Florentius of Orange Oct 17
+ c 526. The eighth Bishop of Orange in the south of France.

Florentius Oct 27
3rd cent. A martyr in Trois-Châteaux in Burgundy in France.

Florentius of Strasbourg Nov 7
+ c 693. Born in Ireland, he left his country for Alsace, now in France, and settled near Haselac, where he built a monastery. About the year 678 he became Bishop of Strasbourg, where he founded another monastery dedicated to St Thomas.

Florentius (Flann) Dec 15
7th cent. Abbot of Bangor in Ireland.

Florian May 4
+ 304. A senior Roman officer in Noricum, now Upper Austria, he was drowned in the River Enns near Lorsch under Diocletian. He is the patron-saint of Upper Austria and Poland.

Floribert Apr 27
+ 746. Bishop of Liège in Belgium.

Floribert (Florbert) Nov 1
+ c 660. Abbot of monasteries in Ghent, Mont-Blandin and Saint-Bavon in Belgium.

Florus, Laurus, Proculus and Maximus Aug 18
2nd cent. The former were twin brothers and stonemasons in Illyria. Proculus and Maximus were their employers. They handed over a temple on which they had been working to Christian worship and as a punishment were drowned in a well.

Florus (Flour) of Lodève Nov 3
+ 389. First Bishop of Lodève in Languedoc in France. The town where his relics are enshrined is named after him.

Flosculus (Flou) Feb 2
+ c 480. Bishop of Orleans in France.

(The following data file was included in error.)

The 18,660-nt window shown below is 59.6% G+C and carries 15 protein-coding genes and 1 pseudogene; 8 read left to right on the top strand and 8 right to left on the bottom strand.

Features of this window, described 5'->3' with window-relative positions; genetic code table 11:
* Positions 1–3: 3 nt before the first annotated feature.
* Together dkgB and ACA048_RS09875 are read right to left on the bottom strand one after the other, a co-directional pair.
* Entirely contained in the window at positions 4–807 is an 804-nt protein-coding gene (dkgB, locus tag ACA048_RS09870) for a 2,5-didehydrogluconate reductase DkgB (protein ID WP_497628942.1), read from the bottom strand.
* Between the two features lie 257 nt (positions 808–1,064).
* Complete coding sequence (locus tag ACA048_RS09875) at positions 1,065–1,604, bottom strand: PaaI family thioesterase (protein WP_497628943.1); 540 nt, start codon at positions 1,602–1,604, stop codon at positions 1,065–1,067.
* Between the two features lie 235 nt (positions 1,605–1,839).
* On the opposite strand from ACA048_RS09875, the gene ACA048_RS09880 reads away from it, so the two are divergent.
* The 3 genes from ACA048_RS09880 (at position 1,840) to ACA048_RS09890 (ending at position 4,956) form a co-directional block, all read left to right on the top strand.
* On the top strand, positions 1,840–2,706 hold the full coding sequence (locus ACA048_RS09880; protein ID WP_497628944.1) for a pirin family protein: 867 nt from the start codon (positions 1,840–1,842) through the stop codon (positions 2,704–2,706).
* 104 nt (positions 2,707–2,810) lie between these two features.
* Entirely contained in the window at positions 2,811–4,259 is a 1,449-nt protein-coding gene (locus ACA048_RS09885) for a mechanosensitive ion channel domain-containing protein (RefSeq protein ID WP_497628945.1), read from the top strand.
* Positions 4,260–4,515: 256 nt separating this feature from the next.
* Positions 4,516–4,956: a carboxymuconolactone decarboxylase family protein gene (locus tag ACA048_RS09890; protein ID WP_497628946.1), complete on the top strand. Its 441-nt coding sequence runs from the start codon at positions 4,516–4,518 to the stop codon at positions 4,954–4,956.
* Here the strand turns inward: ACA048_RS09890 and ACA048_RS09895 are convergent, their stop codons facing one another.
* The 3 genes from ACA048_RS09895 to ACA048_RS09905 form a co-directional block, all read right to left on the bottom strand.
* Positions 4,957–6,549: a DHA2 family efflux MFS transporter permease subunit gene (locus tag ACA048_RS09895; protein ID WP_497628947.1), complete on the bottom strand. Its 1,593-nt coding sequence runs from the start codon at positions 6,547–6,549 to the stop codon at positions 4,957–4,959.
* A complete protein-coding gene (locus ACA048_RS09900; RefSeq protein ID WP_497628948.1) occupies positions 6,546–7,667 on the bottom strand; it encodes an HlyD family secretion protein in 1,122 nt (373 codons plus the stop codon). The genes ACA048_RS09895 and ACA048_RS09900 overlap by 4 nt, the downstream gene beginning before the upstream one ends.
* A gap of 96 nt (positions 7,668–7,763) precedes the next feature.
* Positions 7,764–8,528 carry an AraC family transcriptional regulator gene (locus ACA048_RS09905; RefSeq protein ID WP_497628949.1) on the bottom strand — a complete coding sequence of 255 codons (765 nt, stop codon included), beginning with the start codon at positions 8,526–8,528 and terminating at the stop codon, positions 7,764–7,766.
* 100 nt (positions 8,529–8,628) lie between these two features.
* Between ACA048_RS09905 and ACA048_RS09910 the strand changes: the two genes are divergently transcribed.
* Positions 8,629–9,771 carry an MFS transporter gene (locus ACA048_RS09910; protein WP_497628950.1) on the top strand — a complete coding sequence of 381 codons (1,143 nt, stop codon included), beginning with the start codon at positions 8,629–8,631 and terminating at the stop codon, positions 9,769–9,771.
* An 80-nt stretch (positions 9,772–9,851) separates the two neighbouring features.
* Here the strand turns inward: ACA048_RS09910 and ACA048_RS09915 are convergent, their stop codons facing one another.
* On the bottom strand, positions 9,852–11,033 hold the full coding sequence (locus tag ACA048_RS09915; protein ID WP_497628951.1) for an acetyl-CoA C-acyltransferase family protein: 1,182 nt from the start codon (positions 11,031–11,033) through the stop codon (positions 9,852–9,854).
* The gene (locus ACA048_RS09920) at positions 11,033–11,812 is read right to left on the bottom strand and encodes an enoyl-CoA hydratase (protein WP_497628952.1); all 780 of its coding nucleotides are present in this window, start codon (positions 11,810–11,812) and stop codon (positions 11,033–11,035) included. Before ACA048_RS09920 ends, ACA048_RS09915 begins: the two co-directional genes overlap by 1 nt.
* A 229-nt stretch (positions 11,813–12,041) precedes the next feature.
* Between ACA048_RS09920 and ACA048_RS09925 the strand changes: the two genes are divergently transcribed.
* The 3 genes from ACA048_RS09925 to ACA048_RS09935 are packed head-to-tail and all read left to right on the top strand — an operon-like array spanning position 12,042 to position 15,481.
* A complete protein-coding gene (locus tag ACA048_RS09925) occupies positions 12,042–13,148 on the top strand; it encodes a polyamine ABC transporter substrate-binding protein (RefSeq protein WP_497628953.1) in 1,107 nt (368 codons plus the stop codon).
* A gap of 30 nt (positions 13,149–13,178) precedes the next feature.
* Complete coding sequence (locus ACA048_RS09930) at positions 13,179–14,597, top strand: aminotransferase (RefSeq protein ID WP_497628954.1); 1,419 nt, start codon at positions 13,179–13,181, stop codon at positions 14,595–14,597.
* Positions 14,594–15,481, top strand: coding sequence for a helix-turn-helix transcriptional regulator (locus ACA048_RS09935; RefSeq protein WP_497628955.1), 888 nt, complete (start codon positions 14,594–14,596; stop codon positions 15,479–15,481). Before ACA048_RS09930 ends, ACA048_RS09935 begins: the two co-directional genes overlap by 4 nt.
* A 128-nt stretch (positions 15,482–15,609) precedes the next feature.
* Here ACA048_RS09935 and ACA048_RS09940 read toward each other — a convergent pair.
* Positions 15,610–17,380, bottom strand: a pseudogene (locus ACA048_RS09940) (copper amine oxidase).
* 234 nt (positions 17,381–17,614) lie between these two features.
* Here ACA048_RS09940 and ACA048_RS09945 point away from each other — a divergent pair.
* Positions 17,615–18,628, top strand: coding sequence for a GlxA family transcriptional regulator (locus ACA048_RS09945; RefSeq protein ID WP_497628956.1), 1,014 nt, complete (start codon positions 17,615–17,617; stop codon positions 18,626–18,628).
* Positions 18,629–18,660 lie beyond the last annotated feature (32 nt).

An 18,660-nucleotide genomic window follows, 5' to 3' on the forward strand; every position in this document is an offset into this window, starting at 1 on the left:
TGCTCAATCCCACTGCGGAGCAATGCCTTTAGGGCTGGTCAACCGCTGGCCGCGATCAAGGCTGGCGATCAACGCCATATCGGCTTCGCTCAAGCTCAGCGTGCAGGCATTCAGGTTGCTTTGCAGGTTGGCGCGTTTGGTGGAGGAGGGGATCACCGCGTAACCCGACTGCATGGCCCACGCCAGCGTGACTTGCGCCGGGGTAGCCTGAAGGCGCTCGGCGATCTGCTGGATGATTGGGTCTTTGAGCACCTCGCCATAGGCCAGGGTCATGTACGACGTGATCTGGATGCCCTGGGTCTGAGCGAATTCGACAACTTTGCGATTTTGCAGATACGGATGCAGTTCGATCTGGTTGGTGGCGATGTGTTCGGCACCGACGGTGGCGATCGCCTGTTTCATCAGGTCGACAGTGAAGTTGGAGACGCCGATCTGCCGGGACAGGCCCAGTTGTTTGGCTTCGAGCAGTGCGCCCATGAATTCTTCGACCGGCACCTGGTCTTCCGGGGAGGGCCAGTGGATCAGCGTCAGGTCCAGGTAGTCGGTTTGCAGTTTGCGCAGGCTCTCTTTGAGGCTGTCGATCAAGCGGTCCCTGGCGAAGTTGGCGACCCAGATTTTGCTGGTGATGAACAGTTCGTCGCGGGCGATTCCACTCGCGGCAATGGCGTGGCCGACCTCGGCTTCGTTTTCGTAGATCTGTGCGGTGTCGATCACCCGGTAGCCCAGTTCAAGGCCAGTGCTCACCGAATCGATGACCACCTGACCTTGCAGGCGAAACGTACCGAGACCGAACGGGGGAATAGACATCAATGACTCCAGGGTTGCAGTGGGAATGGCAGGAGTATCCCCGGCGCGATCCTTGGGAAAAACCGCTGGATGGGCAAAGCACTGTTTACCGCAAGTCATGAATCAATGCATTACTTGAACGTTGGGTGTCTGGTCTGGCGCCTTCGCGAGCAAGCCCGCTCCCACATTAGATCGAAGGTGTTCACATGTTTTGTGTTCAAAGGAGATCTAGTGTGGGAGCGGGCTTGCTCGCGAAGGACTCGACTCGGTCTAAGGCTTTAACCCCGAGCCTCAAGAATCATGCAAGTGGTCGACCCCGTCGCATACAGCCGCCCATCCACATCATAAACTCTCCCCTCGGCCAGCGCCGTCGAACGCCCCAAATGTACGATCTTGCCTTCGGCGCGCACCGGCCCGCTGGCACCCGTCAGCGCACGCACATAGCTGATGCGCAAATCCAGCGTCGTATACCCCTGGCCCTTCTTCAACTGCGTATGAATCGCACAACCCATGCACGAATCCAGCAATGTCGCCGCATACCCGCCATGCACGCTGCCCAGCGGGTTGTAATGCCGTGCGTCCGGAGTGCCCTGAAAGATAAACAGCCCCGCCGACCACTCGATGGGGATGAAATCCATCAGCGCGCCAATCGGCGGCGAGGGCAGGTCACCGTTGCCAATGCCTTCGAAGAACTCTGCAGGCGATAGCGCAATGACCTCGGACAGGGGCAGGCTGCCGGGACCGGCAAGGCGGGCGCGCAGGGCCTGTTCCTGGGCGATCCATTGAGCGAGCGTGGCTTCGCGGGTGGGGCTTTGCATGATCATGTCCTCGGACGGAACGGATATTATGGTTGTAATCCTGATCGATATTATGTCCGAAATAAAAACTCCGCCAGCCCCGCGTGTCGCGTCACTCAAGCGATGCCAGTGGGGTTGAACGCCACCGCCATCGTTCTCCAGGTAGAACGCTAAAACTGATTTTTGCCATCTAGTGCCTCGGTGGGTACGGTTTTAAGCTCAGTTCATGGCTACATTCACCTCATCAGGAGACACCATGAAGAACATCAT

Foellan (Foilan, Fillan) Jan 9
8th cent. Born in Ireland, he accompanied his mother, St Kentigerna, and his relative, St Comgan, to Scotland, where he lived as a monk. The place of repose is called Strathfillan.

Foila (Faile) March 3
6th cent. The sister of St Colgan. The two are patron-saints of the parishes of Kil-Faile (Kileely) and Kil-Colgan in Galway in Ireland.

Foillan Oct 31
+ c 655. Brother of Sts Fursey and Ultan. They left Ireland for East Anglia in England. St Foillan became the Abbot of Burgh Castle near Yarmouth but when this monastery was destroyed, he went to Belgium. St Ita of Nivelles gave him land at Fosses where he founded a monastery. He enlightened Brabant but was killed by robbers and is venerated as a martyr.

Forannan Apr 30
+ 982. Born in Ireland, he went to the monastery of Waulsort on the Meuse in Belgium and became a monk and in 962 abbot.

Fort May 16
? 1st cent. The first Bishop of Bordeaux in France, venerated as a martyr.

Fortchern Feb 17
? 6th cent. Bishop of Trim in Ireland, he later lived as a hermit.

Fortis Gabrielli May 13
+ 1040. Born in Gubbio in Umbria in Italy, he became a hermit in the mountains near Scheggia, but was later attached to the monastery of Fontavellana.

Fortunatus and Marcian Apr 17
? Martyrs, perhaps in Antioch, but more probably in North Africa.

Fortunatus June 1
+ c 400. A parish priest at a place near Spoleto in Umbria in Italy. He was famed for his love for the poor.

Fortunatus and Lucian June 13
? Martyrs in North Africa.

Fortunatus the Philosopher June 18
+ c 569. A bishop driven from the north of Italy by the Lombards.

Fortunatus, Gaius and Anthes Aug 28
+ 303. Martyrs near Salerno in Italy under Diocletian. Their relics were enshrined in Salerno in 940 and they were much venerated.

Fortunatus of Todi Oct 14